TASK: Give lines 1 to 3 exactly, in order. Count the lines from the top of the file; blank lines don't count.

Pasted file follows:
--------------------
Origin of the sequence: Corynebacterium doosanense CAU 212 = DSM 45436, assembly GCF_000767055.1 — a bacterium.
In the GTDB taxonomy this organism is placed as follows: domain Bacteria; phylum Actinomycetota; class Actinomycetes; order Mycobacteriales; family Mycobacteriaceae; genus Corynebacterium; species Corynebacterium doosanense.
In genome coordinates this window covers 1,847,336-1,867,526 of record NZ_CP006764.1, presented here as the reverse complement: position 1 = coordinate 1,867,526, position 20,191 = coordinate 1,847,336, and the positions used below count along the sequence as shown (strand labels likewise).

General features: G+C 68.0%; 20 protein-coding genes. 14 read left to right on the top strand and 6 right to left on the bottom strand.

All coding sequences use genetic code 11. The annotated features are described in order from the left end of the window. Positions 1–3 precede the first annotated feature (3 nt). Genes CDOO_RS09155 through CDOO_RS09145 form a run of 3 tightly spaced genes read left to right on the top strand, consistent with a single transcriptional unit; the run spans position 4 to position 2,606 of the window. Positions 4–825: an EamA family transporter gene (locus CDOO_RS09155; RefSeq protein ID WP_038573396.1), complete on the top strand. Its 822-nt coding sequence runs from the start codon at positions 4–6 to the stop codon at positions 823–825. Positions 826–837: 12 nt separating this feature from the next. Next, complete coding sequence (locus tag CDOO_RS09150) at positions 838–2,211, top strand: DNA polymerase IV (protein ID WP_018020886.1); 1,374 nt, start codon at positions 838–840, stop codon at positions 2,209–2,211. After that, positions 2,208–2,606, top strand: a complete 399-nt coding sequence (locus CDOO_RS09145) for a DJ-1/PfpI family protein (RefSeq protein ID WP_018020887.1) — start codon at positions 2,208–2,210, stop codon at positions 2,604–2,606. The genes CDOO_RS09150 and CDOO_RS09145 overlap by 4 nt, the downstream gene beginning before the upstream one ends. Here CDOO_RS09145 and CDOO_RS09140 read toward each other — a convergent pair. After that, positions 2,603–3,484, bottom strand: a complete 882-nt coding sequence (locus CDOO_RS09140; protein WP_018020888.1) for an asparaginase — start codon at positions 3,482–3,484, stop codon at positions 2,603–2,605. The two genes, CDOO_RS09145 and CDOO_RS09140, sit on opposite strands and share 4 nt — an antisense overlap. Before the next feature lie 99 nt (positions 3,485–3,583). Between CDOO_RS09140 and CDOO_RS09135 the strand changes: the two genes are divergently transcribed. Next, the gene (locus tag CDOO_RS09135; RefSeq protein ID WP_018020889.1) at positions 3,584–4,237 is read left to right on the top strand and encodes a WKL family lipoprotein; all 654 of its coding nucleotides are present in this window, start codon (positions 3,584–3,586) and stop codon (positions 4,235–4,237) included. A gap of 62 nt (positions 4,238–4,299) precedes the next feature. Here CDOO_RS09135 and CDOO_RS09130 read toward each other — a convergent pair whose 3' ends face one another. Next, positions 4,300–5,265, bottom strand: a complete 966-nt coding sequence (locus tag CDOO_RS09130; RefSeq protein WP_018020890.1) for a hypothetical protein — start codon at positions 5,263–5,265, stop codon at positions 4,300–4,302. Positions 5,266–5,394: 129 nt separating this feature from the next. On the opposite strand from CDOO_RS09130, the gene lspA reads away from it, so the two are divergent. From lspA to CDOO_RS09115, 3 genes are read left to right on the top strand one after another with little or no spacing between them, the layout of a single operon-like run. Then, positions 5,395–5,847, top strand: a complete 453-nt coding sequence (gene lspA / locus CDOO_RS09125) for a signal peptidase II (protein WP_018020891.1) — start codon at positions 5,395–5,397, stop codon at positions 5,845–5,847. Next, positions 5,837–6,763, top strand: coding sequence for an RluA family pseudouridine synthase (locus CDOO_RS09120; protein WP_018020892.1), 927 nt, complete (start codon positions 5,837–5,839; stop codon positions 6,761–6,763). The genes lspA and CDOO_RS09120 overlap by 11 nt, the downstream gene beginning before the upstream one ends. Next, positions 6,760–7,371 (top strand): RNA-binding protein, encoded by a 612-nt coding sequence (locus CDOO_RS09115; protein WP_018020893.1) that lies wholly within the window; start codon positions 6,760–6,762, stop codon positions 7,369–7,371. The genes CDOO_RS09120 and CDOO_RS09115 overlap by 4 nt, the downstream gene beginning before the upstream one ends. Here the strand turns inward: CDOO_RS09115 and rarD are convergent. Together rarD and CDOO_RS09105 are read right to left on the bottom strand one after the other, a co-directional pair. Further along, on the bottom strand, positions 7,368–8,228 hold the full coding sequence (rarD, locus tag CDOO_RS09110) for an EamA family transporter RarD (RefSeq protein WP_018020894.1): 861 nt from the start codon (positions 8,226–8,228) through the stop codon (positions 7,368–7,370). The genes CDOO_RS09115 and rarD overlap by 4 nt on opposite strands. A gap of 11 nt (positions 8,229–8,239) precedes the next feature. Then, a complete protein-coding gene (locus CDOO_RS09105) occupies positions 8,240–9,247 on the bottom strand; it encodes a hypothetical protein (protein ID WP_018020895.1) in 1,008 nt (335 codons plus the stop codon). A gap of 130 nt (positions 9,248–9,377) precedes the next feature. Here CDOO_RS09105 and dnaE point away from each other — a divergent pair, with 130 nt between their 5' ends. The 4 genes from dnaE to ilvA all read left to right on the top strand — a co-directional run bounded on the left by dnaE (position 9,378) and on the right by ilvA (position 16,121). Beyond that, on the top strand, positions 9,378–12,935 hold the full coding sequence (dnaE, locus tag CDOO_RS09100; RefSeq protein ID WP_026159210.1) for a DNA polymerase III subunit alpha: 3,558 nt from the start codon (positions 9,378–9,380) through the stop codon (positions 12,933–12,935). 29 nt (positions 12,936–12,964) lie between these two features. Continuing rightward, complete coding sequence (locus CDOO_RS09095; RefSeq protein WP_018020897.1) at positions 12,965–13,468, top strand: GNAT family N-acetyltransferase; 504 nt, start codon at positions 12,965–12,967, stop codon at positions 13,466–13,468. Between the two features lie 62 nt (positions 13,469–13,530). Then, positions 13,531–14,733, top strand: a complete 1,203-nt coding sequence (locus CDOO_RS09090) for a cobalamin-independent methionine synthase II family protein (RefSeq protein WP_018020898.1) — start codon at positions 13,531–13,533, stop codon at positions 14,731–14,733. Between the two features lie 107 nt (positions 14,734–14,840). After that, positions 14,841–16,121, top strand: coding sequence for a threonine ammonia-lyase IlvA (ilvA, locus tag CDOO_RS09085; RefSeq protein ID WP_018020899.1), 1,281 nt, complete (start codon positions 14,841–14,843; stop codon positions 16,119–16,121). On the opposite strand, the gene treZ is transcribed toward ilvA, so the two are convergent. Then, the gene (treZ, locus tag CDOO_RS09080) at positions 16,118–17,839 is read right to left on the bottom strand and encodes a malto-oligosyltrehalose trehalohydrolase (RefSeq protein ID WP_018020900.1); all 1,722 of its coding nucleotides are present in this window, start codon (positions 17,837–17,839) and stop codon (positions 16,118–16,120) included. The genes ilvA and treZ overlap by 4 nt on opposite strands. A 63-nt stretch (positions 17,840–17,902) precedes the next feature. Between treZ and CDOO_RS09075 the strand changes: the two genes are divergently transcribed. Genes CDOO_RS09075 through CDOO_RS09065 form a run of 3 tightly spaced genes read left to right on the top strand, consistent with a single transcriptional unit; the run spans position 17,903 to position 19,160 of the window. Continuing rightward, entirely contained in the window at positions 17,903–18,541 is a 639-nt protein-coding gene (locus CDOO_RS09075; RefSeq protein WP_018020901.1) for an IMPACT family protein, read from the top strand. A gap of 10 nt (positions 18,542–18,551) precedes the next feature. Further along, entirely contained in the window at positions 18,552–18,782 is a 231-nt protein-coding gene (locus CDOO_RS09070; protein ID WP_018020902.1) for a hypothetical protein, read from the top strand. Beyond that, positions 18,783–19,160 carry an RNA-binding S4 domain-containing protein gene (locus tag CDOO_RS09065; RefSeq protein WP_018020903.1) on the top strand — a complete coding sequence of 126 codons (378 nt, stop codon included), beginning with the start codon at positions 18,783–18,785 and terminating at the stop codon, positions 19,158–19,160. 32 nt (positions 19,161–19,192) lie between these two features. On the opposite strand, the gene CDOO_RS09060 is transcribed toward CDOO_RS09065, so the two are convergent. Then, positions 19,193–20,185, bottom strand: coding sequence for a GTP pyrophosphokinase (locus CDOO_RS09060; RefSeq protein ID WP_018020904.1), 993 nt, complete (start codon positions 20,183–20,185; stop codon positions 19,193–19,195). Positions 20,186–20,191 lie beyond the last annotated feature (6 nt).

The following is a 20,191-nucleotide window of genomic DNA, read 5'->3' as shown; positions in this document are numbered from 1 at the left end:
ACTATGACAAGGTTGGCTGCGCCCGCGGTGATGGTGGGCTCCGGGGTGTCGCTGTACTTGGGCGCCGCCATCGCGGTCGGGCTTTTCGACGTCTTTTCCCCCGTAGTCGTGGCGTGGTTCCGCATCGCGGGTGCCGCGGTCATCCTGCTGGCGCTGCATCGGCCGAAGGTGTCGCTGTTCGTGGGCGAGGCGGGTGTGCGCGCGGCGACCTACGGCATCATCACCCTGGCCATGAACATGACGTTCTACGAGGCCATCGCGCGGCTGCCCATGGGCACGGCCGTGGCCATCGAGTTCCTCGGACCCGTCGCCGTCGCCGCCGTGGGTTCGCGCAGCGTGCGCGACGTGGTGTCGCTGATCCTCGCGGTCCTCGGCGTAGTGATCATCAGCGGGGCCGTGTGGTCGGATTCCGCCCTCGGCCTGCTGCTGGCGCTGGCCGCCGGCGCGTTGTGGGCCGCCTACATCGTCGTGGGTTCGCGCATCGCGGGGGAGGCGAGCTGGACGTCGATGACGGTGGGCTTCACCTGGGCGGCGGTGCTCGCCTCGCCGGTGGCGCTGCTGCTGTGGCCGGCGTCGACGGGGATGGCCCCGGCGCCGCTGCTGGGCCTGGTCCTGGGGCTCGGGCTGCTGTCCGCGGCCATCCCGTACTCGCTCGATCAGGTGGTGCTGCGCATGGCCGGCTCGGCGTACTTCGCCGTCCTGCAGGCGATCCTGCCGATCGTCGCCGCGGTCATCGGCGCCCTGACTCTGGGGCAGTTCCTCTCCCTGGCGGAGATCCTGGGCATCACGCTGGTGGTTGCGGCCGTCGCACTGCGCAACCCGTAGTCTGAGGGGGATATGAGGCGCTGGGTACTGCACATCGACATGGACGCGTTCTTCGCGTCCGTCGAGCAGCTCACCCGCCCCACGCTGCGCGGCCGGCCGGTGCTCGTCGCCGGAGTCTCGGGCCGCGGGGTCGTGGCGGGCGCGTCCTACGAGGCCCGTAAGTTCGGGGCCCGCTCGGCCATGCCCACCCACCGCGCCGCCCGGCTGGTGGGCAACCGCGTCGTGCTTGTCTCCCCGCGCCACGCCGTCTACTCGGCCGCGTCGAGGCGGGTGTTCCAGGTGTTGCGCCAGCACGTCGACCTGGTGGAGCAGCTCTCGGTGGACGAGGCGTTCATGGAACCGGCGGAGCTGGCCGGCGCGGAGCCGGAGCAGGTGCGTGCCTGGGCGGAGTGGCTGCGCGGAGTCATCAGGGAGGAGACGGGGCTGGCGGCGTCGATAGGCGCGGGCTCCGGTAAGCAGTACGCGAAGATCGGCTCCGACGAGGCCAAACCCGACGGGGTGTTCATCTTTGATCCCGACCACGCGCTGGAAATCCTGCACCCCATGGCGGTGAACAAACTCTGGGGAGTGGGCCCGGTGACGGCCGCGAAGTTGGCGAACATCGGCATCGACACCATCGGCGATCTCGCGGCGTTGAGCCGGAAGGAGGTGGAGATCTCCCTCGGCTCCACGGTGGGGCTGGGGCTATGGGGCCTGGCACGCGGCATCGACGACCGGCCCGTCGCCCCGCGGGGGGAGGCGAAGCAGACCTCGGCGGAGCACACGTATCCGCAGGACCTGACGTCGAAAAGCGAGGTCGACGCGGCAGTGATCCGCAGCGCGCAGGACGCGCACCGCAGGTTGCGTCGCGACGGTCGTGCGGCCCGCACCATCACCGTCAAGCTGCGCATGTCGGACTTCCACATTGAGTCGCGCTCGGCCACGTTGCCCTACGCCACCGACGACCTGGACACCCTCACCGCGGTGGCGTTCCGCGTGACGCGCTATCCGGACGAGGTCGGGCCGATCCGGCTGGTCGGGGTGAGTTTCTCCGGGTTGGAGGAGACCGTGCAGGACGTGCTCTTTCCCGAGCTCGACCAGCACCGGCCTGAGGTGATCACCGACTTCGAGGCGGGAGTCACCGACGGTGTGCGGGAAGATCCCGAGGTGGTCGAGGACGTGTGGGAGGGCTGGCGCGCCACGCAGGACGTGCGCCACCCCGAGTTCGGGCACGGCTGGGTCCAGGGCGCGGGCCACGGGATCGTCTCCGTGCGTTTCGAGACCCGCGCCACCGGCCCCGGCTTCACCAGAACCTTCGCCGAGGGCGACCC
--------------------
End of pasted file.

Origin of the sequence: Corynebacterium doosanense CAU 212 = DSM 45436, assembly GCF_000767055.1 — a bacterium.
In the GTDB taxonomy this organism is placed as follows: domain Bacteria; phylum Actinomycetota; class Actinomycetes; order Mycobacteriales; family Mycobacteriaceae; genus Corynebacterium; species Corynebacterium doosanense.
In genome coordinates this window covers 1,847,336-1,867,526 of record NZ_CP006764.1, presented here as the reverse complement: position 1 = coordinate 1,867,526, position 20,191 = coordinate 1,847,336, and the positions used below count along the sequence as shown (strand labels likewise).